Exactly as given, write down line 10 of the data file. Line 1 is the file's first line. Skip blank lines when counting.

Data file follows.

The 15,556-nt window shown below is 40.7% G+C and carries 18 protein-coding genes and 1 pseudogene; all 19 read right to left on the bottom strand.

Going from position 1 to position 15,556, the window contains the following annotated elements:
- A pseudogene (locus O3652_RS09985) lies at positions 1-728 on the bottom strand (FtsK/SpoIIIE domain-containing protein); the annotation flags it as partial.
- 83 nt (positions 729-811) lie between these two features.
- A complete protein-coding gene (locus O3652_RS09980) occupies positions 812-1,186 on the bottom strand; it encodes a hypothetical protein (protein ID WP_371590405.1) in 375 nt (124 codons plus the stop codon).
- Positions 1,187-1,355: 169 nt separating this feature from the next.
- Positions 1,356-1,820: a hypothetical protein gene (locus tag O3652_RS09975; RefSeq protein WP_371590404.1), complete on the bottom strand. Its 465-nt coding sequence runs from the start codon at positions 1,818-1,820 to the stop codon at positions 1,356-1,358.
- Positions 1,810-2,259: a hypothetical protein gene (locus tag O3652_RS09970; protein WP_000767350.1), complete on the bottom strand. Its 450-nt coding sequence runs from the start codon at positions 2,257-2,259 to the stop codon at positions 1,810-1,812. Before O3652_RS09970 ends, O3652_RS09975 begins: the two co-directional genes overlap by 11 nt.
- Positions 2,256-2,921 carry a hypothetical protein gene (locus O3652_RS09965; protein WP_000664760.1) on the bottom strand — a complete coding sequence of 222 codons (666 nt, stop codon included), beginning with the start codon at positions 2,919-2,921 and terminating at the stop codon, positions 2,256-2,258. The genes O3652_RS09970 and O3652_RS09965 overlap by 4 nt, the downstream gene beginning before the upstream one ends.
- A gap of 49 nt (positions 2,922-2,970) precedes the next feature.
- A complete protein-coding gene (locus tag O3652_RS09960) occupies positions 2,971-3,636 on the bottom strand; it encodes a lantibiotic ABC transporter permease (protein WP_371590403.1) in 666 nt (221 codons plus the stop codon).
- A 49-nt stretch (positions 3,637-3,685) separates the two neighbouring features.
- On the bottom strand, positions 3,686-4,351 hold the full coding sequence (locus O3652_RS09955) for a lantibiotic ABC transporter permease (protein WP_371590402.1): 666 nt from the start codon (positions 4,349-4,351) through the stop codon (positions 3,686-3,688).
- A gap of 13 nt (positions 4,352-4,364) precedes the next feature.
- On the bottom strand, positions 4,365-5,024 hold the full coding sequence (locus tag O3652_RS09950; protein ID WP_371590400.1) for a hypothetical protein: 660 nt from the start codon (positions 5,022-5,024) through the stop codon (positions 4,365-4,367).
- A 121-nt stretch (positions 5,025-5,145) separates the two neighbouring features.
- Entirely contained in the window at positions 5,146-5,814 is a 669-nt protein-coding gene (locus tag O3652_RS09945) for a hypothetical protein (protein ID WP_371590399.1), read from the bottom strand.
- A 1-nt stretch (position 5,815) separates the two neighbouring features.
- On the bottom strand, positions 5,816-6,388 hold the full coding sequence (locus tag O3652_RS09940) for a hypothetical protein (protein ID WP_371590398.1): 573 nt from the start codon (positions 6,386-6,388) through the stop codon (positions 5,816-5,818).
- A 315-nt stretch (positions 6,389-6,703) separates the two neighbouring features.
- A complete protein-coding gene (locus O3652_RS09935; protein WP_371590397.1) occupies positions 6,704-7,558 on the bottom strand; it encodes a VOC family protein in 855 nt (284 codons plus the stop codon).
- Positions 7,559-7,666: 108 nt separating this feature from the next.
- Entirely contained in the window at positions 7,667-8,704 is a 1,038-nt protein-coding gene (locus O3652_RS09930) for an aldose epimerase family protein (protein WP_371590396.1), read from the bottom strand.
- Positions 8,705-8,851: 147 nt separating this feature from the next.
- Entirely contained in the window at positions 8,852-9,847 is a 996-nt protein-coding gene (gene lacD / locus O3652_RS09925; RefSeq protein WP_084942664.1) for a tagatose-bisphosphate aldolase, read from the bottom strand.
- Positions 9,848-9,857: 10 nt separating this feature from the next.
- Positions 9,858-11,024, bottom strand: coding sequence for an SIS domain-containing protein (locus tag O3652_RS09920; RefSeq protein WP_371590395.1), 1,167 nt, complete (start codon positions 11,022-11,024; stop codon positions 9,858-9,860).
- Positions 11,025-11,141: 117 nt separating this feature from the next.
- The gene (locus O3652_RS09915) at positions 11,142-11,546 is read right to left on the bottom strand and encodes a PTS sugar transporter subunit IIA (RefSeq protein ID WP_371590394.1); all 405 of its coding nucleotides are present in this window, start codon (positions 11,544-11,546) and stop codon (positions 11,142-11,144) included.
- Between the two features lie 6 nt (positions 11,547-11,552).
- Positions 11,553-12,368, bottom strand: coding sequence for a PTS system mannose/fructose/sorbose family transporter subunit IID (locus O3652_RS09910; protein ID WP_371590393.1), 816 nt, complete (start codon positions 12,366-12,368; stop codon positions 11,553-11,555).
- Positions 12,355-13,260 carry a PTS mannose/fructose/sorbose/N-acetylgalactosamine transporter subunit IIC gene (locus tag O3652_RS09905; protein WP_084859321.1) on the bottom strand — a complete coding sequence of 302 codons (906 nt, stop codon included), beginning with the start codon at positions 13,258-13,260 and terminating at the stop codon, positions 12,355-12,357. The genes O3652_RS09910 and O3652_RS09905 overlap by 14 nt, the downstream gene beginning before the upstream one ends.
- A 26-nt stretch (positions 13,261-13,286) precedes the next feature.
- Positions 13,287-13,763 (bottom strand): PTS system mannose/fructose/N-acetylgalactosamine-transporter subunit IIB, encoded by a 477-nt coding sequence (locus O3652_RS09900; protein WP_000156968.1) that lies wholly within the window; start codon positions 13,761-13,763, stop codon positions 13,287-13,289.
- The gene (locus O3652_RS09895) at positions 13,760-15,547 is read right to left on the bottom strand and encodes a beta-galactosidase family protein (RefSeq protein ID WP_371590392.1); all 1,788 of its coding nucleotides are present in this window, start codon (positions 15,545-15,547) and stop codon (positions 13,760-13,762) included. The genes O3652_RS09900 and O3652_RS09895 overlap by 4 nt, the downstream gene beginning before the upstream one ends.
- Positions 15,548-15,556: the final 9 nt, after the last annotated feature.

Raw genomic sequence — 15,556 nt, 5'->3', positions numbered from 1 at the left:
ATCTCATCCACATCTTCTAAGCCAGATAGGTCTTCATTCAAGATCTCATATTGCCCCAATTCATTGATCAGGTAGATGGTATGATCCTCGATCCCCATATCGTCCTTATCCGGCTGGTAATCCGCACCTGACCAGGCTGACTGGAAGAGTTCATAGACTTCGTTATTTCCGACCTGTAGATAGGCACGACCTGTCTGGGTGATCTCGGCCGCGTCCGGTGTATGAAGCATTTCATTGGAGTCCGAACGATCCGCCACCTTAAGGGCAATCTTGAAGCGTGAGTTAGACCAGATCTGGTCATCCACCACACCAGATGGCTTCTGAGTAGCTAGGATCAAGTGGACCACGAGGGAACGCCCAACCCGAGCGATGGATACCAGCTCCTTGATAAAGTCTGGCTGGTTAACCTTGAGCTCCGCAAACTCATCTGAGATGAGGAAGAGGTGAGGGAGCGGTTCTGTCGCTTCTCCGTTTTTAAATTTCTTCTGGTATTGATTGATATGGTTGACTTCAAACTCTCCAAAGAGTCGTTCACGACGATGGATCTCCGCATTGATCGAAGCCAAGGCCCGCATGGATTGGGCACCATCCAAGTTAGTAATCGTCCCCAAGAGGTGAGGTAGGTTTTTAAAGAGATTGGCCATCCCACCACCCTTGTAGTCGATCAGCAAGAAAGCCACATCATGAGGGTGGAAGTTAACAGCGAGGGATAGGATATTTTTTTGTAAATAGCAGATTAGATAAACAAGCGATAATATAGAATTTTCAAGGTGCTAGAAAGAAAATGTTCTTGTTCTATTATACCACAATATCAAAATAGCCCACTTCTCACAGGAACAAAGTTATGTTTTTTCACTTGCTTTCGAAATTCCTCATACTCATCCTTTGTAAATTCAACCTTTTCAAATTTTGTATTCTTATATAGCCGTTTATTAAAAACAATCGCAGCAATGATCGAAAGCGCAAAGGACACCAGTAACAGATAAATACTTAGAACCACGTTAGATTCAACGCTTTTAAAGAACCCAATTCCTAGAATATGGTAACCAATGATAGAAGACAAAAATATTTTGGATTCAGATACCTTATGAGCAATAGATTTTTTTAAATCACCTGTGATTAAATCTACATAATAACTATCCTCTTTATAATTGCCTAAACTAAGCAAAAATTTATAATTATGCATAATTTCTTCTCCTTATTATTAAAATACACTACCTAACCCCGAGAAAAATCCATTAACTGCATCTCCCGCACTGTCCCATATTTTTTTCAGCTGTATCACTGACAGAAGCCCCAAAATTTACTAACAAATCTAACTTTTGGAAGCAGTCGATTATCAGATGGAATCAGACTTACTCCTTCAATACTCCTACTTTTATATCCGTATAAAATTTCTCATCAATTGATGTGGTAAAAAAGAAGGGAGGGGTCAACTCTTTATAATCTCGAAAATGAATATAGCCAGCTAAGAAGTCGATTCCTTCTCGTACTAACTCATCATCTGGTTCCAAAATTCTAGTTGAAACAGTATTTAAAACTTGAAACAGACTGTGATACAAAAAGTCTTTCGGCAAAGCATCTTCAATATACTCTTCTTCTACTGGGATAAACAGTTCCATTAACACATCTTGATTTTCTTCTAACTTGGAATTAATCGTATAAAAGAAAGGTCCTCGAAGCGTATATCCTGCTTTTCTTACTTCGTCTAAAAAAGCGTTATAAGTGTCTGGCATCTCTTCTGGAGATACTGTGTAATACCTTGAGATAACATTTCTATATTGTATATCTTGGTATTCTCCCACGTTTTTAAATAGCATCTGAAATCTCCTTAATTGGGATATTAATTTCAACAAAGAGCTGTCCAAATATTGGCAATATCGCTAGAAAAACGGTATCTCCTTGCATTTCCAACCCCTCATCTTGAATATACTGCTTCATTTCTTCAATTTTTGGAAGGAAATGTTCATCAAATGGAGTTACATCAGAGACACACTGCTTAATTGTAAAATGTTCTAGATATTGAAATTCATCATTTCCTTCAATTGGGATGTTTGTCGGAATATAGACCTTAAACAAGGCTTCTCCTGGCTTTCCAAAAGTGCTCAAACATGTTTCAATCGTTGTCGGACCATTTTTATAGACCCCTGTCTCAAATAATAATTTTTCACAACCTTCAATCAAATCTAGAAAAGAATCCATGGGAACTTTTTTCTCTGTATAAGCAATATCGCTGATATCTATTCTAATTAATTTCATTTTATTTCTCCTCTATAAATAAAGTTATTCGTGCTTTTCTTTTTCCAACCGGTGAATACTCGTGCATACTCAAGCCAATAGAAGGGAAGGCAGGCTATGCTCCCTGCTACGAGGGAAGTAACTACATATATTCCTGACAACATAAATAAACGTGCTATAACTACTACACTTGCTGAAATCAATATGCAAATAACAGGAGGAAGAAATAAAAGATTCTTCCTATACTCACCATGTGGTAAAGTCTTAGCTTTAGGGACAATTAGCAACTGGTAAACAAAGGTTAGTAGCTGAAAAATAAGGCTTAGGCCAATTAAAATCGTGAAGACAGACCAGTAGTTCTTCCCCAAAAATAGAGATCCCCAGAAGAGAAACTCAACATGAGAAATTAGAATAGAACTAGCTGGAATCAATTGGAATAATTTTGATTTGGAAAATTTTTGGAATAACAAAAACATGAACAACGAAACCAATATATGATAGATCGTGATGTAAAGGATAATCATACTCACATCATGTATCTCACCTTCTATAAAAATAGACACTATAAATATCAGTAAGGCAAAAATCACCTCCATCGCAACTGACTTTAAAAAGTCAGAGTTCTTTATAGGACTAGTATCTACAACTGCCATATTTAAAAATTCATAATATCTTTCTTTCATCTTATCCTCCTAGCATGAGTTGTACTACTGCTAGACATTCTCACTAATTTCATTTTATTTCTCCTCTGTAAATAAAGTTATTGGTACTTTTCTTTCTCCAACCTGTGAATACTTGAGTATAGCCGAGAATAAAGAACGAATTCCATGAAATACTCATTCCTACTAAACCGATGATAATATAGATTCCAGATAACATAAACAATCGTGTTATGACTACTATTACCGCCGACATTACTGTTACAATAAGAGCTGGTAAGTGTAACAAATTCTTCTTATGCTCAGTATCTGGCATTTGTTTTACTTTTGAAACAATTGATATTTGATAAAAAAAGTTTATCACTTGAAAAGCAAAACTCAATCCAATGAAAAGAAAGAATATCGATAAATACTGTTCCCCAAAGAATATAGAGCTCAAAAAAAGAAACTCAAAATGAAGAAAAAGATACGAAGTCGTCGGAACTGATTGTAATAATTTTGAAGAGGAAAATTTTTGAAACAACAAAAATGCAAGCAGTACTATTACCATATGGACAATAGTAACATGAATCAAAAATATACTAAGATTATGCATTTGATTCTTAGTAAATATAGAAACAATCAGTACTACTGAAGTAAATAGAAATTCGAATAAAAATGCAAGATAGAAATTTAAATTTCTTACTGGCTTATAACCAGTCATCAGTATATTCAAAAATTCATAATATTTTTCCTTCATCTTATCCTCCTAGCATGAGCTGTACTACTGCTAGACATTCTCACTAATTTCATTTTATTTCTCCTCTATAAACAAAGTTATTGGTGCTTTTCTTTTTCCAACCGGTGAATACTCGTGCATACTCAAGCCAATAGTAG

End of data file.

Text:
- A gap of 49 nt (positions 2,922-2,970) precedes the next feature.